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C. Eugene Emery Jr.
By C. Eugene Emery Jr. March 21, 2016

Club for Growth claim ignores key points of Donald Trump's stand on healthcare coverage

Club For Growth is trying to make it appear that Donald Trump is in favor of more government-run health care.

In a television ad attacking the billionaire Republican, the conservative Washington-based anti-tax group features a female announcer stating, "Some people think government-run, taxpayer-paid health care is a disaster, and some don't."

The commercial cuts to Democrat Hillary Clinton promising "we will have quality affordable healthcare for every American," and then to CBS News anchor Scott Pelley questioning Trump by declaring, "Universal healthcare," and Trump responding, "I'm going to take care of everybody."

There's a quick cut back to Pelley asking, "Who pays for it?" and Trump responding, "The government's going to pay for it."

The announcer continues, "Ask Donald Trump why he sides with Hillary Clinton and why he wants more government healthcare."

For this fact check, we will try to look at whether Club For Growth was accurately depicting Trump's stand.

In the Republican debates, Trump has repeatedly called for the repeal of the Affordable Care Act, also known as Obamacare.

Obamacare is not government-run health care. It is, however, a system of private insurance plans where the government sets minimum standards for those plans, helps people compare plans and sign up for a plan through a "marketplace," subsidizes some of the cost for low-income people, and penalizes people who don't purchase a plan.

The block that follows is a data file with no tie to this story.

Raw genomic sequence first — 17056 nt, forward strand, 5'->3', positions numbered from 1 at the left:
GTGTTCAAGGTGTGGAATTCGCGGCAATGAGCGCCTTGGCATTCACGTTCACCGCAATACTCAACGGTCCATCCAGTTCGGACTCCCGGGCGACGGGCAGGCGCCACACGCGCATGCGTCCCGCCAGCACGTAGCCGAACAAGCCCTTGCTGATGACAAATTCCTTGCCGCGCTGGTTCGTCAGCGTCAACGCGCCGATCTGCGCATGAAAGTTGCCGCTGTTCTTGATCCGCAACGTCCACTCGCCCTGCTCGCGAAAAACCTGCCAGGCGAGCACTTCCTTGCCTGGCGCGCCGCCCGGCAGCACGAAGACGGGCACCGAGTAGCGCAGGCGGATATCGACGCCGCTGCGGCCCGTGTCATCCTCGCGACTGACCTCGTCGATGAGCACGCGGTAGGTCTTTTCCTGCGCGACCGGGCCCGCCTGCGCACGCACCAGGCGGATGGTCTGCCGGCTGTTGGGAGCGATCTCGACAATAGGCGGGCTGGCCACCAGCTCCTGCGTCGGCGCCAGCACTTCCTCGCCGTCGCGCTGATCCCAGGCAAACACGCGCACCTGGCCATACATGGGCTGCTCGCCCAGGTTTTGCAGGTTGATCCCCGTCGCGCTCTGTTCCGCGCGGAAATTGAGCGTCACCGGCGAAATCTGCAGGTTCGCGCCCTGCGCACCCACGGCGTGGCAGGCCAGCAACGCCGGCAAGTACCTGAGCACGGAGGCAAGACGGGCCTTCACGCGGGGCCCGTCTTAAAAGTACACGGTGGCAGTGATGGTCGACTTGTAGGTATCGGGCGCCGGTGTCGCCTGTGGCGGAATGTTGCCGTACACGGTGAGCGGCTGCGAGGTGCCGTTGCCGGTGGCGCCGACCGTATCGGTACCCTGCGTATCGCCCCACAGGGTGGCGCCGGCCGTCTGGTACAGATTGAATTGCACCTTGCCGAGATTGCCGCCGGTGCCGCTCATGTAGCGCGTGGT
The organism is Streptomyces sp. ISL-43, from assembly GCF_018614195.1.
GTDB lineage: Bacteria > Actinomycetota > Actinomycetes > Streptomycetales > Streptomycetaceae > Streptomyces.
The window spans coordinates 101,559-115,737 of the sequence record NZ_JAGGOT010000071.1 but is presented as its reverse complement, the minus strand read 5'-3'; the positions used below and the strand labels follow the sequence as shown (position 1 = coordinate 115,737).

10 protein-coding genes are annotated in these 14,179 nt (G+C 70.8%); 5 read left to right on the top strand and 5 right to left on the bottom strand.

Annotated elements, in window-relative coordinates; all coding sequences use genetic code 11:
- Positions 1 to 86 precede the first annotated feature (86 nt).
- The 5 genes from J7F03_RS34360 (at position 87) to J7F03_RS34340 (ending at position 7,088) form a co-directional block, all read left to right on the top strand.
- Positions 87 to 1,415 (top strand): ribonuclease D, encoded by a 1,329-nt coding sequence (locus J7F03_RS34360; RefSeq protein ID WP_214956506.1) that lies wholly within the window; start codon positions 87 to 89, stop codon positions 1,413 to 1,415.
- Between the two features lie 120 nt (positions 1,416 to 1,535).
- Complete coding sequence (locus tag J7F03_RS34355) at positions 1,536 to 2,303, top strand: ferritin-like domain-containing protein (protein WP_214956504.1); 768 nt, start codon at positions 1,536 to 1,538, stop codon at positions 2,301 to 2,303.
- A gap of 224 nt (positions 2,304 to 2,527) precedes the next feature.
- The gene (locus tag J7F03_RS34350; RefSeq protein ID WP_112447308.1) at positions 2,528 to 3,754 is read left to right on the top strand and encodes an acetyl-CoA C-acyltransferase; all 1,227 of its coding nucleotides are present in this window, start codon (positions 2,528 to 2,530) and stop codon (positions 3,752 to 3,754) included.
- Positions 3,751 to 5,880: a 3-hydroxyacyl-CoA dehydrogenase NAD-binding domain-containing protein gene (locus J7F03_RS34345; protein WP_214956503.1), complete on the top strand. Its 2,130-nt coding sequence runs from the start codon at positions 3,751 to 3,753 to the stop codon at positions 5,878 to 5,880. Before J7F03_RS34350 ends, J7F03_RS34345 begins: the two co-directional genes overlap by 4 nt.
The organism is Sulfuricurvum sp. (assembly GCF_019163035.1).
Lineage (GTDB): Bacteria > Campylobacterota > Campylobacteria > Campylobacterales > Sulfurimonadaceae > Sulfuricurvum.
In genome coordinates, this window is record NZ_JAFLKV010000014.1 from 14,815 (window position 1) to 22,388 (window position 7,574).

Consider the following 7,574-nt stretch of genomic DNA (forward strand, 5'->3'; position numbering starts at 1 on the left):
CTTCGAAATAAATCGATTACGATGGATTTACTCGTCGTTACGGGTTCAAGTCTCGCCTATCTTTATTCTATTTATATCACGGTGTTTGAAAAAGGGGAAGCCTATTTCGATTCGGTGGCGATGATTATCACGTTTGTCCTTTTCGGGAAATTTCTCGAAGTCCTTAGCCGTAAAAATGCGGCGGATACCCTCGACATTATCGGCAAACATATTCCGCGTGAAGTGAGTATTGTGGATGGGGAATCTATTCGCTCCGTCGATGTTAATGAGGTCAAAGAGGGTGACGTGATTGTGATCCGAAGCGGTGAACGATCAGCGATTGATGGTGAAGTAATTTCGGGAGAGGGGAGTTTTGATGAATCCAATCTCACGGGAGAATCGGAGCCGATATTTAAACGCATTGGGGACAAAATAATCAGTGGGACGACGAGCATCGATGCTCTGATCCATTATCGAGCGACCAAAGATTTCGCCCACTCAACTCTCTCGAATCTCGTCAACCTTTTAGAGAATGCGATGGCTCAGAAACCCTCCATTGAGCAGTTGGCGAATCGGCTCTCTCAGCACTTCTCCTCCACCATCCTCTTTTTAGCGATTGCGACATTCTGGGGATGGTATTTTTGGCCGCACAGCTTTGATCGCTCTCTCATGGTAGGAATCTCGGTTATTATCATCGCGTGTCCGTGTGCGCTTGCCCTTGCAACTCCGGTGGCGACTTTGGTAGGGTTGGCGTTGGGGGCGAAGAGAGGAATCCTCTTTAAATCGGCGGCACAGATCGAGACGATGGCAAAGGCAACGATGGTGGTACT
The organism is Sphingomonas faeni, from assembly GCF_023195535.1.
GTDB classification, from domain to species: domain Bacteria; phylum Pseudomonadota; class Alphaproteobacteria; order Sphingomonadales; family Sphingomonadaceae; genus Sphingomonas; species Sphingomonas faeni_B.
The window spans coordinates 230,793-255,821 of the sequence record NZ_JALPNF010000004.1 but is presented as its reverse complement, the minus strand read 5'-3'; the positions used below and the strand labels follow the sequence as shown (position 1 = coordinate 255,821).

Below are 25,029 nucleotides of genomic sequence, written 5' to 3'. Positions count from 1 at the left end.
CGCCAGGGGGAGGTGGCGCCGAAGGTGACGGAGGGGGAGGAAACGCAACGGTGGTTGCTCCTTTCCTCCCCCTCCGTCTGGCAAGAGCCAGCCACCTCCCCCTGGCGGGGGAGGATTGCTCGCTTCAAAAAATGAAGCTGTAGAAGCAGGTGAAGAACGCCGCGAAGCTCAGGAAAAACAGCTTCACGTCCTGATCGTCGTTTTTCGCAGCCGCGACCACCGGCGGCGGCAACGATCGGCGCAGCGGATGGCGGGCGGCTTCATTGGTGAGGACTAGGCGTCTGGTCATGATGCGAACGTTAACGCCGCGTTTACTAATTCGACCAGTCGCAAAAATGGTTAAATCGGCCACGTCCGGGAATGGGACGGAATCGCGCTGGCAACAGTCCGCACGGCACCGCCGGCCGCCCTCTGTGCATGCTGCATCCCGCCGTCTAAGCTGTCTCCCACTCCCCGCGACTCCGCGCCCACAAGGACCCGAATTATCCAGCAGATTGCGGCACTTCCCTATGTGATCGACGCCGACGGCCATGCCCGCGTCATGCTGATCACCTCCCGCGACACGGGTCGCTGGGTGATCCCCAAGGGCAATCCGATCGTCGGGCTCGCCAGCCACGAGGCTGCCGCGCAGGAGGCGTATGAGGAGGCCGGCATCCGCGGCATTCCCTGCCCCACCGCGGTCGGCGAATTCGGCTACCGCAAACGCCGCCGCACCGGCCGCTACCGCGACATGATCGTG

Trump has consistently characterized that system as "a disaster."

So why is Club for Growth saying that Trump wants more government healthcare?

First, we checked to see if the group accurately portrayed what Trump said.

We located the Pelley interview and found the group had taken his points out of context. The interview aired on 60 Minutes on Sept. 27.

As always, Trump attacks the act.

"What's your plan for Obamacare?" Pelley asks.

"Obamacare's going to be repealed and replaced," says Trump. "Obamacare is a disaster if you look at what's going on with premiums where they're up 45, 50, 55 percent." (A claim with cherry-picked data that PolitiFact later ruled to be Half True.)

Pelley asks, "How do you fix it?"

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"There's many different ways, by the way. Everybody's got to be covered," says Trump. "This is an un-Republican thing for me to say because a lot of times they say, 'No, no, the lower 25 percent that can't afford private.' But —"

At this point, Pelley seems to interrupt. "Universal health care?" he asks.

"I am going to take care of everybody," Trump says. "I don't care if it costs me votes or not. Everybody's going to be taken care of much better than they're taken care of now."

Pelley: "The uninsured person is going to be taken care of how?"

Trump: "They're going to be taken care of. I would make a deal with existing hospitals to take care of people. And, you know what, if this is probably —"